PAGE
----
Garrick Stoldt of Saint Peter’s Healthcare System has learned some valuable and sometimes painful lessons in his thirty-six-year career as a healthcare financial professional. Over the years, he has altered his management approach from focusing on short-term results to taking a long view of employee development to build a loyal, highly capable team.
While some of the work at his previous employer, a public accounting firm, mirrors his responsibilities at Saint Peter’s, the two roles differ in some striking ways. AHL recently spoke with Stoldt about the similarities and differences in the two environments and how he overcame some weaknesses as a manager. Here’s what he told us.
“I abhor the idea of anybody considering themselves an expert. There is always something you don’t know.”
In public accounting, I had teams for separate projects. Staff rotated out regularly. I might have worked with someone for a few months and then not see them again for six months. I was not very good at getting people committed to working for me. I was considered something of a slave driver. My focus was on getting things done on time or early. That sometimes made it difficult to persuade good people to work on my team. Other managers were also trying to have those same people assigned to their teams. There were other people in the firm that staff would gravitate to, and I couldn’t understand why.
I assumed that everybody on the staff had as much knowledge in the subject matter as me. That was a bad assumption. People in professional life hate to announce their deficiencies, so they were afraid to tell me when they needed help. I should have inquired more about their experience and worked with them to improve where they were lacking.
I used to be oblivious to people’s personal issues. It wasn’t something that I thought I should spend time on. I realized later that a manager needs to be more concerned with those issues.
I went to a Jesuit high school where I learned about the concept of introspection. Years later, I read about the Jesuits and how they changed radically from the 1600s to today through introspection. So I adopted that concept in my own life and career.
I changed how I approach managing people. I have a dedicated staff that works with me every day, and I work to establish trust between staff and me. I want people to feel comfortable coming to me with problems.
With new regulations and marketplace trends changing often, I assess everybody’s abilities and when we might need outside help. I get to that much earlier in the process than I did before.
What it really comes down to is creating trust between staff and me. I used to focus on leveraging my staff’s strengths and not working on their weaknesses. I used to consider that a waste of time. I found out that if you help staff where they are deficient, you can accomplish your goals faster—maybe not in the short term but in the long run.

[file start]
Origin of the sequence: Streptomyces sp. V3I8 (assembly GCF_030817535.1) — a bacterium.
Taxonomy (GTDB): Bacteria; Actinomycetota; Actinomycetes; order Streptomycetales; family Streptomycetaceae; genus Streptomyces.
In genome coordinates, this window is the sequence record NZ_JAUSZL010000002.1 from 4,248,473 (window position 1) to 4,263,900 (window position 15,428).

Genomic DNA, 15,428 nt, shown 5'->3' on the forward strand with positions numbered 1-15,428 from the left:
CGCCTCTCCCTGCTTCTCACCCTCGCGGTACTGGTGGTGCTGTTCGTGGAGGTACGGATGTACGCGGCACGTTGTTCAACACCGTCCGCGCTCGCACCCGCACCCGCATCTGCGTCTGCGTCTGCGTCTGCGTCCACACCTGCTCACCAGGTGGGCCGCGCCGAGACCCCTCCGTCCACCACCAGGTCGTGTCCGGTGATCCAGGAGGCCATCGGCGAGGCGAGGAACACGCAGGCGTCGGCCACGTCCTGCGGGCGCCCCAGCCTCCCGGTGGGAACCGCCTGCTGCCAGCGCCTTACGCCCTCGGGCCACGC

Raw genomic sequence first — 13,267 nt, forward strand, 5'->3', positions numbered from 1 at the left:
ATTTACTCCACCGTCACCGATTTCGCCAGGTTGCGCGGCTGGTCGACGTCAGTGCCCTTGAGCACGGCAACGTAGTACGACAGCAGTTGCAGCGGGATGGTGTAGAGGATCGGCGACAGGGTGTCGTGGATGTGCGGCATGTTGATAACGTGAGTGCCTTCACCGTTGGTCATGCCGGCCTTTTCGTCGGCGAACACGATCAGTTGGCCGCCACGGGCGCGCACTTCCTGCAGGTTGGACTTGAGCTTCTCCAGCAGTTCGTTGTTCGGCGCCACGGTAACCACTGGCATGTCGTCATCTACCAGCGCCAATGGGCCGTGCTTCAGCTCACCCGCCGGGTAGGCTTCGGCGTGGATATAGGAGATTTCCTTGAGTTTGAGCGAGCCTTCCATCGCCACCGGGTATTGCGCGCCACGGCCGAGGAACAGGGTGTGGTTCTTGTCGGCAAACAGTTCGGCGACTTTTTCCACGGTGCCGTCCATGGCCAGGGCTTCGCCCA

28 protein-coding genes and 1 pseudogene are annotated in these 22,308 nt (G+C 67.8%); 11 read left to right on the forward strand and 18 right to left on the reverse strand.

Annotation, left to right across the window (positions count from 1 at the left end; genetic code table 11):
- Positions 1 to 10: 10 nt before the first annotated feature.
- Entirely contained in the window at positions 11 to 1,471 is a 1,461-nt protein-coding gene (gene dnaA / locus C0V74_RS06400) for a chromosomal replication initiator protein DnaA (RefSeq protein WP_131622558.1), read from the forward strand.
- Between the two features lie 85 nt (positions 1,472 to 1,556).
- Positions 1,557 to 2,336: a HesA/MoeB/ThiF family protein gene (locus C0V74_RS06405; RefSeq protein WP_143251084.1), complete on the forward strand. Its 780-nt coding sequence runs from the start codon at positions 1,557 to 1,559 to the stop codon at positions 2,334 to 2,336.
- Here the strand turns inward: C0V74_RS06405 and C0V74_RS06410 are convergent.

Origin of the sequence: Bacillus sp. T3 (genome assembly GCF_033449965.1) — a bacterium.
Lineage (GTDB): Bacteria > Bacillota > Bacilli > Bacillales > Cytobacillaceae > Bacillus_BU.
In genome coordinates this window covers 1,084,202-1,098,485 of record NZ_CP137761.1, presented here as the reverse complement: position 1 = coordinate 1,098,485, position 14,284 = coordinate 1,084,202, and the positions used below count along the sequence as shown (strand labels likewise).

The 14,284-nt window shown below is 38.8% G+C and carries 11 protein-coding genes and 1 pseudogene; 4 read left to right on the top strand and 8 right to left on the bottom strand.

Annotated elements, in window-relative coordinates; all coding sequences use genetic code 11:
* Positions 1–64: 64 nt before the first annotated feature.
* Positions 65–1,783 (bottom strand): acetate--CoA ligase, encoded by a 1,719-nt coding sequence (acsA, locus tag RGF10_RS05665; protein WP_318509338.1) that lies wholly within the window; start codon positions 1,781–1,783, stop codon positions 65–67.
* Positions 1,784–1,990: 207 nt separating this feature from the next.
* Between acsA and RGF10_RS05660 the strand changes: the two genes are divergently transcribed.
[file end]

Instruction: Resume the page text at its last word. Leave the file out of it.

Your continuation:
I don’t think people can bifurcate home and work issues. If they want to go to their kid’s little-league game and work at night to make up for it, then I am okay with that. If you make it easier for people to handle their personal issues, that adds a big element of trust.
I managed a number of auditing and consulting projects, primarily for hospitals. I remember one project for a substance-abuse facility in Connecticut that was considering a sale. I had to do a projection on it. I remember pulling together all the people working on the project at certain times to assess where we were. We also needed outside support for certain technical elements and information we didn’t have readily available in the firm. I stayed very close to the selection process.
Today I would assign that selection process to someone else. I also send people out to seminars now to enlist information. I didn’t do that back then, and we probably should have. Training is a bigger piece of the process now.
I used to focus pretty much exclusively on skills when hiring. Technical skills meant everything when I made hiring decisions.
Today, when I hire, I value communication ability as much as technical skills. I’ve interviewed people with great technical skills and terrible communication skills, and I won’t hire them. All of us in different departments—reimbursement, the admitting office, medical records—have to deal with the government and managed-care companies. Each department has interrelated issues. We need people with good communications skills to get the word out on things so that we can start addressing them as quickly as possible.
Soliciting staff input
I had a very top-down, command-and-control approach to problem solving.
I abhor the idea of anybody considering themselves an expert. In the healthcare field, there is always something you don’t know. If you put five people in a room strategizing over an issue, nine times out of ten you’ll get a better result than if an individual does it. Someone brings something to the table that you hadn’t thought of that can be very helpful. Sometimes it can be your least-experienced person bringing a fresh set of eyes that provides valuable insight.